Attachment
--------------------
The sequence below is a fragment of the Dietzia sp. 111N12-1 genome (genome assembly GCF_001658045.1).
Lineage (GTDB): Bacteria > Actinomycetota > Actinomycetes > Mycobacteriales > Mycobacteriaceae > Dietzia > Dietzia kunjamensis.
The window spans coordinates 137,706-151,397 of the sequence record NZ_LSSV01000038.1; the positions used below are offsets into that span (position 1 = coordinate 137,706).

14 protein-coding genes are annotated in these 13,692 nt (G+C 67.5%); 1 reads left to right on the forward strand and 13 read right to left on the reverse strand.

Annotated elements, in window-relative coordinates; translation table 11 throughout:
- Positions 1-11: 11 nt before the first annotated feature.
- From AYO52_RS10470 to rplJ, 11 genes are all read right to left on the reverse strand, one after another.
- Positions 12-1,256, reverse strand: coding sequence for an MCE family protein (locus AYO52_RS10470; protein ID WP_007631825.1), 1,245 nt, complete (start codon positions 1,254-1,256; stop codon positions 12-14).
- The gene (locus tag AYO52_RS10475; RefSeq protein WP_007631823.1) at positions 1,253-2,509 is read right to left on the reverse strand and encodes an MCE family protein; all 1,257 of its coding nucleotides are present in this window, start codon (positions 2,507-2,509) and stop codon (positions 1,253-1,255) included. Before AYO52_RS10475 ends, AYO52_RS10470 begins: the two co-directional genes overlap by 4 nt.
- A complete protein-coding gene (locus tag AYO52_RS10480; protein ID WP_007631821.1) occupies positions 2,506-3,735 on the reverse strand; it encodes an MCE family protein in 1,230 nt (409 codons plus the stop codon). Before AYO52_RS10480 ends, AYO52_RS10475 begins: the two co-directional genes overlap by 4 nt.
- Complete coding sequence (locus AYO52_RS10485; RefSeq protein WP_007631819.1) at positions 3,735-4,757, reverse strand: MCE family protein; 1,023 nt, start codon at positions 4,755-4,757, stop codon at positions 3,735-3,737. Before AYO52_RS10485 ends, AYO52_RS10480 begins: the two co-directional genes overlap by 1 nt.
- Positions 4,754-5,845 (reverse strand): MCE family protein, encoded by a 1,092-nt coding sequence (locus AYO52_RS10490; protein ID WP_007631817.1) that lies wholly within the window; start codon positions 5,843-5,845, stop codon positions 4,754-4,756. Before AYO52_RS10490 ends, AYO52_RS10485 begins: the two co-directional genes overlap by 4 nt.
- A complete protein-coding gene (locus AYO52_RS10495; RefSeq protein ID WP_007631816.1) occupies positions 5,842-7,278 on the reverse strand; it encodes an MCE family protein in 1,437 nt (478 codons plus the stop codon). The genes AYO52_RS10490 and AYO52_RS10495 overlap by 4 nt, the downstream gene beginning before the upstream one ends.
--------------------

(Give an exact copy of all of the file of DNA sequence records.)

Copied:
The sequence below is a fragment of the Dietzia sp. 111N12-1 genome (genome assembly GCF_001658045.1).
Lineage (GTDB): Bacteria > Actinomycetota > Actinomycetes > Mycobacteriales > Mycobacteriaceae > Dietzia > Dietzia kunjamensis.
The window spans coordinates 137,706-151,397 of the sequence record NZ_LSSV01000038.1; the positions used below are offsets into that span (position 1 = coordinate 137,706).

14 protein-coding genes are annotated in these 13,692 nt (G+C 67.5%); 1 reads left to right on the forward strand and 13 read right to left on the reverse strand.

Annotated elements, in window-relative coordinates; translation table 11 throughout:
- Positions 1-11: 11 nt before the first annotated feature.
- From AYO52_RS10470 to rplJ, 11 genes are all read right to left on the reverse strand, one after another.
- Positions 12-1,256, reverse strand: coding sequence for an MCE family protein (locus AYO52_RS10470; protein ID WP_007631825.1), 1,245 nt, complete (start codon positions 1,254-1,256; stop codon positions 12-14).
- The gene (locus tag AYO52_RS10475; RefSeq protein WP_007631823.1) at positions 1,253-2,509 is read right to left on the reverse strand and encodes an MCE family protein; all 1,257 of its coding nucleotides are present in this window, start codon (positions 2,507-2,509) and stop codon (positions 1,253-1,255) included. Before AYO52_RS10475 ends, AYO52_RS10470 begins: the two co-directional genes overlap by 4 nt.
- A complete protein-coding gene (locus tag AYO52_RS10480; protein ID WP_007631821.1) occupies positions 2,506-3,735 on the reverse strand; it encodes an MCE family protein in 1,230 nt (409 codons plus the stop codon). Before AYO52_RS10480 ends, AYO52_RS10475 begins: the two co-directional genes overlap by 4 nt.
- Complete coding sequence (locus AYO52_RS10485; RefSeq protein WP_007631819.1) at positions 3,735-4,757, reverse strand: MCE family protein; 1,023 nt, start codon at positions 4,755-4,757, stop codon at positions 3,735-3,737. Before AYO52_RS10485 ends, AYO52_RS10480 begins: the two co-directional genes overlap by 1 nt.
- Positions 4,754-5,845 (reverse strand): MCE family protein, encoded by a 1,092-nt coding sequence (locus AYO52_RS10490; protein ID WP_007631817.1) that lies wholly within the window; start codon positions 5,843-5,845, stop codon positions 4,754-4,756. Before AYO52_RS10490 ends, AYO52_RS10485 begins: the two co-directional genes overlap by 4 nt.
- A complete protein-coding gene (locus AYO52_RS10495; RefSeq protein ID WP_007631816.1) occupies positions 5,842-7,278 on the reverse strand; it encodes an MCE family protein in 1,437 nt (478 codons plus the stop codon). The genes AYO52_RS10490 and AYO52_RS10495 overlap by 4 nt, the downstream gene beginning before the upstream one ends.